Tuesday, September 17, 2013

How to facilitate education debate continues to grow

How to facilitate education debate continues to grow

(My Clovis News Journal column for August 16, 2013)

Sometimes the free market takes a bite out of the government's pie even though it means people are forced to pay for something twice: once for the government service they don't want and won't use, and once for the free market alternative they prefer.

Education is a prime example.

Almost everyone agrees education is critically important. Where people differ is in what they believe to be the best way to facilitate education.

Private schools are big business and provide the most mainstream educational alternative. However, most still use the same template and abide by the same standards set for government schools, and for a growing number of people that isn't good enough.

Therefore various methods of "home schooling" have arisen. Associating the word "schooling" with education is unfortunate, since they are unrelated, but it is an appropriate description for the majority of home education. Education can happen in a "school" environment, but it isn't the only way, and for many kids it is not a good way.

One of the fastest growing types of home education is called "unschooling". It recognizes that young humans are learning machines, until others manage to destroy that drive. Unschooling unhitches education from the "school" wagon.

You can't teach if no one is learning. It is up to the student whether to learn or not. If you stop to think about it you should realize teachers are cheerleaders at best, and roadblocks at worst. The best "teachers" simply let people learn.

It has been shown, for example, that kids will learn to read on their own when they decide to do so. All it takes is some incentive- such as being able to read instructions for video games or to be able to navigate the Internet. They learn when it is necessary for their life.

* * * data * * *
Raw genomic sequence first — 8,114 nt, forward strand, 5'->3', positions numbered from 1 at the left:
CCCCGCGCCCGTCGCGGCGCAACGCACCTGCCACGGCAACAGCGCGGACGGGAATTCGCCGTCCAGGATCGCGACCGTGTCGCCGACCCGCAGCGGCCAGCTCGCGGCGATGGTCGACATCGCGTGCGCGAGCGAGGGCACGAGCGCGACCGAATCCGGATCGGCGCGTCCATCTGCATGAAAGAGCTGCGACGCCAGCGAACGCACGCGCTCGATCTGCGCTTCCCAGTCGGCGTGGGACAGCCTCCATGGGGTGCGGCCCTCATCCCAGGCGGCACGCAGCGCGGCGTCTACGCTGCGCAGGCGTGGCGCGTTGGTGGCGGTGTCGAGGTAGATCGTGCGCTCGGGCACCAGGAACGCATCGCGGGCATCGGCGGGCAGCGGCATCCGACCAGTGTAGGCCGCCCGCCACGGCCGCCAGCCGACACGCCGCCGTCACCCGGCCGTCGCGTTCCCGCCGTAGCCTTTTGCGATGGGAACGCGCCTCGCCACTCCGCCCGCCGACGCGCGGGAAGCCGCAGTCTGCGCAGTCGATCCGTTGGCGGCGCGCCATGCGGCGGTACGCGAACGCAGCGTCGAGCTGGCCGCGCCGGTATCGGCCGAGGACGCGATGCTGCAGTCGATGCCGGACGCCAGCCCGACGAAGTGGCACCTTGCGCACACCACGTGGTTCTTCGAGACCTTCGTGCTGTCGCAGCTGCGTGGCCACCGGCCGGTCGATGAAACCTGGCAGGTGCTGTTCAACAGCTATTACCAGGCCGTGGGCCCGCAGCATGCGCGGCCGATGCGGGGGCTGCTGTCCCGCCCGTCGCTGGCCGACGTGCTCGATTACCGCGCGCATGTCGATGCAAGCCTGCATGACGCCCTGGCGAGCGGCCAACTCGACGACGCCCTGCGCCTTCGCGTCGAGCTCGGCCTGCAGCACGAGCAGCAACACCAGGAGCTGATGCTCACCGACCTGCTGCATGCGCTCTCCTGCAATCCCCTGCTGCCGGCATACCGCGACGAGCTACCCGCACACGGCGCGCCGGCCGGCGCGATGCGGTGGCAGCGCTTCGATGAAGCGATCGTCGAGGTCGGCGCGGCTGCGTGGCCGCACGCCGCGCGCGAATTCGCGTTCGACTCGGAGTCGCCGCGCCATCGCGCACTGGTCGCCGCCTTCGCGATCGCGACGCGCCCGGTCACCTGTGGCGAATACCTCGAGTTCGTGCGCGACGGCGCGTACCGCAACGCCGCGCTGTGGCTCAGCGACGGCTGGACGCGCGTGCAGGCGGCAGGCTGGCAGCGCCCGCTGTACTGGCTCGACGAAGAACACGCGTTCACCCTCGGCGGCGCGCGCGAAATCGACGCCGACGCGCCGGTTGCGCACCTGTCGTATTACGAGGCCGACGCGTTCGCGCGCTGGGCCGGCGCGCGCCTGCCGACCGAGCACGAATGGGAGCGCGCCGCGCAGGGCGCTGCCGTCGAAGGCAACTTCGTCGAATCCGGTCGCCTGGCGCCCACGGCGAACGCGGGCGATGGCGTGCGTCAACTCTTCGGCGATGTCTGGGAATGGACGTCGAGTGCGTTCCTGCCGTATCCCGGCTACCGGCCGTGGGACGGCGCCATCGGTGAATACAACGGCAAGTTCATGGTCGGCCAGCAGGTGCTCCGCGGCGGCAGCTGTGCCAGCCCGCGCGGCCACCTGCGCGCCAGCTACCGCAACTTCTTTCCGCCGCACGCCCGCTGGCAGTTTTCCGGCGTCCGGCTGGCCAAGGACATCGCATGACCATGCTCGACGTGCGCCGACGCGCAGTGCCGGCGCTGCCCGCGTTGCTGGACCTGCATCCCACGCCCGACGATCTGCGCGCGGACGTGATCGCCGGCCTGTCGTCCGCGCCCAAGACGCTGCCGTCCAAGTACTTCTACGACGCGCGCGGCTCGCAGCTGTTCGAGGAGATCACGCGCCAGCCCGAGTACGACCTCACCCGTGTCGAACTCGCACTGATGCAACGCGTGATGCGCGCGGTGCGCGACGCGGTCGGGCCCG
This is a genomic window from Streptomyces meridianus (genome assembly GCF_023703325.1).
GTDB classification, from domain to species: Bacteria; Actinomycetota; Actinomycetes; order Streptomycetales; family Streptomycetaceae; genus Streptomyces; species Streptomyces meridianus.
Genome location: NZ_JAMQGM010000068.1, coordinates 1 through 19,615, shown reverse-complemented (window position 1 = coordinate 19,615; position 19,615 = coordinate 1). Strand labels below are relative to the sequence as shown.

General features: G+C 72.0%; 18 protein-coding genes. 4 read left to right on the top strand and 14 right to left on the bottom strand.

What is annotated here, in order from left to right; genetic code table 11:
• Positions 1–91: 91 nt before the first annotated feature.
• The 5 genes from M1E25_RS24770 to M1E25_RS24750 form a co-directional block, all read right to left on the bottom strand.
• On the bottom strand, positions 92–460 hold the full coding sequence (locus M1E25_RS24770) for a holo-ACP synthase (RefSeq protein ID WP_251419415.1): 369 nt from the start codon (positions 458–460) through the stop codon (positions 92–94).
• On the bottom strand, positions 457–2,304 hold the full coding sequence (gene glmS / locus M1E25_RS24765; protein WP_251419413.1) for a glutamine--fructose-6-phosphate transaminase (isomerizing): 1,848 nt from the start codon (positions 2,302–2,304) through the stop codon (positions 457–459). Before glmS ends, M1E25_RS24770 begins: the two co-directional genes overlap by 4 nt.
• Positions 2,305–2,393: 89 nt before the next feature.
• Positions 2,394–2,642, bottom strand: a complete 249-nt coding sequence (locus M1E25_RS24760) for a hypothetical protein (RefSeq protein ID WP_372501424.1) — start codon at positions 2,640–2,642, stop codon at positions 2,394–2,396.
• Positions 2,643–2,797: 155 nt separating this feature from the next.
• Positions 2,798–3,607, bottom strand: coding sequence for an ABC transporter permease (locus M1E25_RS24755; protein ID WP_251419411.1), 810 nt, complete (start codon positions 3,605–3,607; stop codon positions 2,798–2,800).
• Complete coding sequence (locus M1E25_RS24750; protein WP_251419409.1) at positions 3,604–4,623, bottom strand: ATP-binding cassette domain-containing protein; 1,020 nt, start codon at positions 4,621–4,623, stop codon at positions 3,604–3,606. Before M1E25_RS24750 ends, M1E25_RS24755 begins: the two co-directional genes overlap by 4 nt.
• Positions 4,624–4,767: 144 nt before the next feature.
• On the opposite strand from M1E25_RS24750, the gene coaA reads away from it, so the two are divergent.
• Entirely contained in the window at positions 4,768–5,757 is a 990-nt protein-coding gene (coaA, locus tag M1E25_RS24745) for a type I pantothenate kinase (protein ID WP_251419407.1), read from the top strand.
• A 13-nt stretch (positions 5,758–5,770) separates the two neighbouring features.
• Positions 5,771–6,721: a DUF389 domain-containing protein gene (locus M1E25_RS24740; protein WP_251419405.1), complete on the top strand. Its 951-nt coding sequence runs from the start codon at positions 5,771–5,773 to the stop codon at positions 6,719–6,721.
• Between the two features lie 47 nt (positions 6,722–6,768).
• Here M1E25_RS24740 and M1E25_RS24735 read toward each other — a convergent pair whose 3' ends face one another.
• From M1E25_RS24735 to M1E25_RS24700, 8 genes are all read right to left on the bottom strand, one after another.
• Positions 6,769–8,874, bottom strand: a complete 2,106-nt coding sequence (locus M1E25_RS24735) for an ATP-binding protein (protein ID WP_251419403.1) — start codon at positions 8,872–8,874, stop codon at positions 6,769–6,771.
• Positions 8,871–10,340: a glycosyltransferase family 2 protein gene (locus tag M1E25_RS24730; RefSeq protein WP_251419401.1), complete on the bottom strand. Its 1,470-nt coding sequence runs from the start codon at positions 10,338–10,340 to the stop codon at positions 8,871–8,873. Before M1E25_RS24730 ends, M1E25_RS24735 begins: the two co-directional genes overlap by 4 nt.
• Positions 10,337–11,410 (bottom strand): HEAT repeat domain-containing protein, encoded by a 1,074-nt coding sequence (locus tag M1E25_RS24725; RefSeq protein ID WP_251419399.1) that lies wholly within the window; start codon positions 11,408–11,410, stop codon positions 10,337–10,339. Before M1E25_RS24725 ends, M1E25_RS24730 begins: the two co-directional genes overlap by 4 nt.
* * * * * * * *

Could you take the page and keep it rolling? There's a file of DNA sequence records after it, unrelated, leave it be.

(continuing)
The same goes for anything else a person needs to know- the best time to learn something is when you need (or want) to know it, not when someone else decides you should. Things you learn on your own schedule, in your own way, will stay with you for the rest of your life, not just until your next test.

This isn't to say one way is wrong and another way is right- it's about allowing people to choose the path which makes the most sense for them, and not forcing them to subsidize anyone else's choice.

Competition is good. For now, alternative methods for education will keep having to compete with each other and with the government service. And free market alternatives will keep being chosen and keep outperforming.

And please don't forget.



  1. American public schools were based on the Prussian model which were designed to make loyal and obedient citizens out of the children.

    "They [public schools] represent a unique opportunity to mold future citizens early in life, to instill in them the proper reverence for the ruling culture, and to prepare them to be obedient and obeisant taxpayers and soldiers."

    "The indispensable key to using the educational system for that purpose is compulsory attendance. Were children free to attend nonstate schools or to avoid formal schooling altogether, the state's effort would be thwarted. The state's apparently benevolent goal of universal education has actually been an insidious effort to capture all children in its net."

    The above two quoted paragraphs are from this webpage ( http://www.sntp.net/education/school_state_3.htm)
    And are taken from a book by Sheldon Richman: "Separating School and State: How to Liberate American Families."

    There wasn't a literacy problem in American before the public school system was put into place by politicians.

    This Wikipedia page also supports the claim that the American public school system is based on the Prussion compulsory system to make good and obedient citizens. ( http://en.wikipedia.org/wiki/Prussian_education_system)

  2. Those are some of the inconvenient facts I figured would cause the newspaper to reject the column. But you are right. You should post that comment to the newspaper's site if you haven't already.

  3. You're right Kent, so I just did post it to the newspaper.

  4. Great article, school is not education. Indeed, for most children, school is a sentence to be served for the crime of being under 18. The works of John Taylor Gatto are an excellent source if one wants to learn more on the topic.